New countywide police unit targets tech crimes
With all the advances computers and cell phones have made in our lives, it turns out the devices also provide a lot of opportunities for criminals.
“Phones and computers are really good ways to commit crimes,” said Tim Leslie, Dakota County Sheriff’s Department Chief Deputy.
Most law enforcement investigations involve some sort of electronic forensic evidence, whether it’s GPS data from a cell phone or messages sent via Facebook or Twitter, Leslie said.
“It’s a rapidly changing world.”
The sheriff’s department has had a computer forensic unit since 2003. The unit examines computers and other electronics to determine whether the user or owner has been involved in criminal activity.
But Leslie said the unit’s technology is dated and it lacks the manpower to serve the county or the police departments in it. With that in mind, Leslie said it made sense to address the challenges together.
“We’re all facing similar challenges and it’s a good opportunity for collaboration,” said Leslie.
Dakota County will expand its electronic crimes unit early next year. A number of the police departments in Dakota County will contribute to the unit.
While no formal agreement has been approved, Leslie said he believes the make-up of the unit will include two officers from the Dakota County Sheriff’s Department, one officer from Burnsville, one officer from Apple Valley and a half-time officer from Inver Grove Heights. Other communities including Rosemount will provide $15,000.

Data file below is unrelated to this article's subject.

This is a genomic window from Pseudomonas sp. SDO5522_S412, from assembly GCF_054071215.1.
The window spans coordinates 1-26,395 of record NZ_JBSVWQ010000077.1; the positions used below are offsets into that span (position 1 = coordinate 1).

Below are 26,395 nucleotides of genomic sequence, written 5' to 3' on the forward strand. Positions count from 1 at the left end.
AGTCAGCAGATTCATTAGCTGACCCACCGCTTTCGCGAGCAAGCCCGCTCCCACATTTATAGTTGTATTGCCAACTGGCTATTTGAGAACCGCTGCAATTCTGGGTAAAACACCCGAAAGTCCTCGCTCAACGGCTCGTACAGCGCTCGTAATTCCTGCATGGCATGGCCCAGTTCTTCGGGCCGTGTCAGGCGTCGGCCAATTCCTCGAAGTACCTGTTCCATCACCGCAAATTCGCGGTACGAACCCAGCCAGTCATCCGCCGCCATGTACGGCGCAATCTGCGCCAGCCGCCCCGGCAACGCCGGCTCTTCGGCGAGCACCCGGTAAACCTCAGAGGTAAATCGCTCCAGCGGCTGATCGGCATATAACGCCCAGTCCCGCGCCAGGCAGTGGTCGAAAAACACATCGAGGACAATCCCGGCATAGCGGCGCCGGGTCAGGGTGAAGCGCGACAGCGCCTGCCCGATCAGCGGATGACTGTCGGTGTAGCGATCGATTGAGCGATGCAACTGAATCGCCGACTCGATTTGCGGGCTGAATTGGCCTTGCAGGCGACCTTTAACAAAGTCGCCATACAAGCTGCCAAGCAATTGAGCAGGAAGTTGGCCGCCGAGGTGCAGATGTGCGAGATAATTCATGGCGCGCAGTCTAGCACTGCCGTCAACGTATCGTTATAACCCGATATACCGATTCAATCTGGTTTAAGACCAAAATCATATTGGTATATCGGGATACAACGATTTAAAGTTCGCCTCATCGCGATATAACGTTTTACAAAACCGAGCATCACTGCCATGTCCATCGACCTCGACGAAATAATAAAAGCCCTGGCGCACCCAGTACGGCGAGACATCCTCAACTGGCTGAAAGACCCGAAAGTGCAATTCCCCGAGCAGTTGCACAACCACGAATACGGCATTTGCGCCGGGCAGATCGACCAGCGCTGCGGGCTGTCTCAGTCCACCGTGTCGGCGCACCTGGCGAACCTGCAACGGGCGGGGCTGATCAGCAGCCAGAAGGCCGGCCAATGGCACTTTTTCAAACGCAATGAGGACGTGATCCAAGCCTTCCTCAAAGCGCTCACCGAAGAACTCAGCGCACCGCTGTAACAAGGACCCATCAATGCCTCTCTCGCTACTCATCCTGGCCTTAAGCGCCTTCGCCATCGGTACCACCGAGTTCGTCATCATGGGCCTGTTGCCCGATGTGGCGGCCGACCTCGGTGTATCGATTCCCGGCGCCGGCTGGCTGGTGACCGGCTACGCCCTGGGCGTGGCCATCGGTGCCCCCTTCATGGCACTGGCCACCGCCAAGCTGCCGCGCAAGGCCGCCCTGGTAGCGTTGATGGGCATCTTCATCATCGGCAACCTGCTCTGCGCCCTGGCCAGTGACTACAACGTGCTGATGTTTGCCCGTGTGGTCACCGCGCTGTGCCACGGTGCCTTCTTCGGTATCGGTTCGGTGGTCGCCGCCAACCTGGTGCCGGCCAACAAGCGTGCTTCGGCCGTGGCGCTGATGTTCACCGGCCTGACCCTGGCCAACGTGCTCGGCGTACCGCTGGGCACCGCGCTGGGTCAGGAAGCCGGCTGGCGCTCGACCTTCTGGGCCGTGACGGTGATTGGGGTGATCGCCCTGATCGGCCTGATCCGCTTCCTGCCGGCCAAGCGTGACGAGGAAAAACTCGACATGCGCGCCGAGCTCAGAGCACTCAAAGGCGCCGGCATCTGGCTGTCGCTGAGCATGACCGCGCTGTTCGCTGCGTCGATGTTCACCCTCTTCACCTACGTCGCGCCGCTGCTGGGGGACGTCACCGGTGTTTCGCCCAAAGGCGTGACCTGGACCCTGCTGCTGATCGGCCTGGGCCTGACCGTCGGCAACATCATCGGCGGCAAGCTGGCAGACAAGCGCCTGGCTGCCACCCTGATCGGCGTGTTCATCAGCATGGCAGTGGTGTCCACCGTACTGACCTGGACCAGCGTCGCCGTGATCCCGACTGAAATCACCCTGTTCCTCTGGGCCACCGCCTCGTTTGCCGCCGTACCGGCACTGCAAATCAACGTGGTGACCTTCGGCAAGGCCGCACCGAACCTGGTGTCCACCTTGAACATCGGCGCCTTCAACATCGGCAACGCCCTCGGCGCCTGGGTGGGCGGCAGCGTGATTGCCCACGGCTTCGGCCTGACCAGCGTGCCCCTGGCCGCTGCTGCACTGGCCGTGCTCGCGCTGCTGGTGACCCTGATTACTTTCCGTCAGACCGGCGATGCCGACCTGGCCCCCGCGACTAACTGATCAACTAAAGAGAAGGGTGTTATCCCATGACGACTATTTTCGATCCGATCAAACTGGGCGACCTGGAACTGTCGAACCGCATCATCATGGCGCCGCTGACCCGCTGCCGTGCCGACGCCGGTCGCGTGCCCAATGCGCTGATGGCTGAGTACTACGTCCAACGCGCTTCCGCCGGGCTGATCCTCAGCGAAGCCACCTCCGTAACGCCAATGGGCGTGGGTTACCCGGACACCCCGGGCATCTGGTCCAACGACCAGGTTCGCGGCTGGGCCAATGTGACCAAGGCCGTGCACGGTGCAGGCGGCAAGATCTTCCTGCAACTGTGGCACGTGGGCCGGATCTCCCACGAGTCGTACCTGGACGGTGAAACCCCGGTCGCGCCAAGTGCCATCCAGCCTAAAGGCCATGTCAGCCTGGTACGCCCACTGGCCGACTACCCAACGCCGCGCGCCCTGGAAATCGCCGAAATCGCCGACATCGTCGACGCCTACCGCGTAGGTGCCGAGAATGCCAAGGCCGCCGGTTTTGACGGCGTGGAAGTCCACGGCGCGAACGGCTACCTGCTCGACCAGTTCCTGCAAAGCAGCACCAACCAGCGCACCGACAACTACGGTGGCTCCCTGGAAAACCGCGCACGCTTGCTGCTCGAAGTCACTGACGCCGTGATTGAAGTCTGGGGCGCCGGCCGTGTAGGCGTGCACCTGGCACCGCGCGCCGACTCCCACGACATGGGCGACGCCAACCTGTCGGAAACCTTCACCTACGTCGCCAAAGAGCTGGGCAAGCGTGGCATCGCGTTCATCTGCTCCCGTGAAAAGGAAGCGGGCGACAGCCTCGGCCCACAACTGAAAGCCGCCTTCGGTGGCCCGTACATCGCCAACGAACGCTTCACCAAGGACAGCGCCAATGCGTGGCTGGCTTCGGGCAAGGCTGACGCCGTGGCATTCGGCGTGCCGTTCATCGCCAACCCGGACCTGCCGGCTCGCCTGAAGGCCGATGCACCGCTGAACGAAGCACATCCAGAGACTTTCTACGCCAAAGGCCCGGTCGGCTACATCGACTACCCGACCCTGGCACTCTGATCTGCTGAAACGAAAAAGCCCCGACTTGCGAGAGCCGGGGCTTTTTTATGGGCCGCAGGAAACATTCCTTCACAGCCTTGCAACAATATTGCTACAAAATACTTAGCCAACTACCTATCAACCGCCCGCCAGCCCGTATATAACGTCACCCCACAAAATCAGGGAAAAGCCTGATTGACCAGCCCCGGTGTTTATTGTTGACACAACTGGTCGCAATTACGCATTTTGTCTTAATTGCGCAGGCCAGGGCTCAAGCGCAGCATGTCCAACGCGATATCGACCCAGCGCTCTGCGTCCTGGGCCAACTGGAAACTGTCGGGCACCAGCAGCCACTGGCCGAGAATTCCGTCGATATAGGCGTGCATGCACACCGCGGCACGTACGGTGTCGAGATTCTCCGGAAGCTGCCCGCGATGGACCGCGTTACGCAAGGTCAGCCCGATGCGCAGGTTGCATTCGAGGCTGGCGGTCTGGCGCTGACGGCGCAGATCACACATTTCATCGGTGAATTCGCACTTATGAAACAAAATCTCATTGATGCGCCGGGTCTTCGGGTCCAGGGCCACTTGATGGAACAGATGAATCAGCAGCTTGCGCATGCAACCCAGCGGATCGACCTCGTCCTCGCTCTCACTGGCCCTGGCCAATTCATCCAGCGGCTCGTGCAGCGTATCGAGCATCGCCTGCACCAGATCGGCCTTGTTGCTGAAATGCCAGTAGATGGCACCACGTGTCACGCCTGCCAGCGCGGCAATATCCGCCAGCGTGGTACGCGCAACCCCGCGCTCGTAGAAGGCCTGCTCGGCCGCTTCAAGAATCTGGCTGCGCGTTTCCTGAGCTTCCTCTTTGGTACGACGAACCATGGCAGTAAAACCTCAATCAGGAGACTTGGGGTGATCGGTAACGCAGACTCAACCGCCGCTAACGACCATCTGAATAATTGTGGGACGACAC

Leslie said the Lakeville and Eagan police departments have their own electronic crime units and have declined joining in the effort.
Rosemount Police officer John Winters said as an investigator who relies on electronic evidence, he hopes the unit will be able process evidence quickly and efficiently.
“More and more people have devices and it’s increasing the number of devices that we need to have analyzed,” said Winters.
Winters is currently working on a case that involves six cell phones that need to be analyzed.
With the additional resources, Leslie believes the county will be able to better serve area departments and the community at large. Leslie said the goal is to have the unit up and running by January 2015.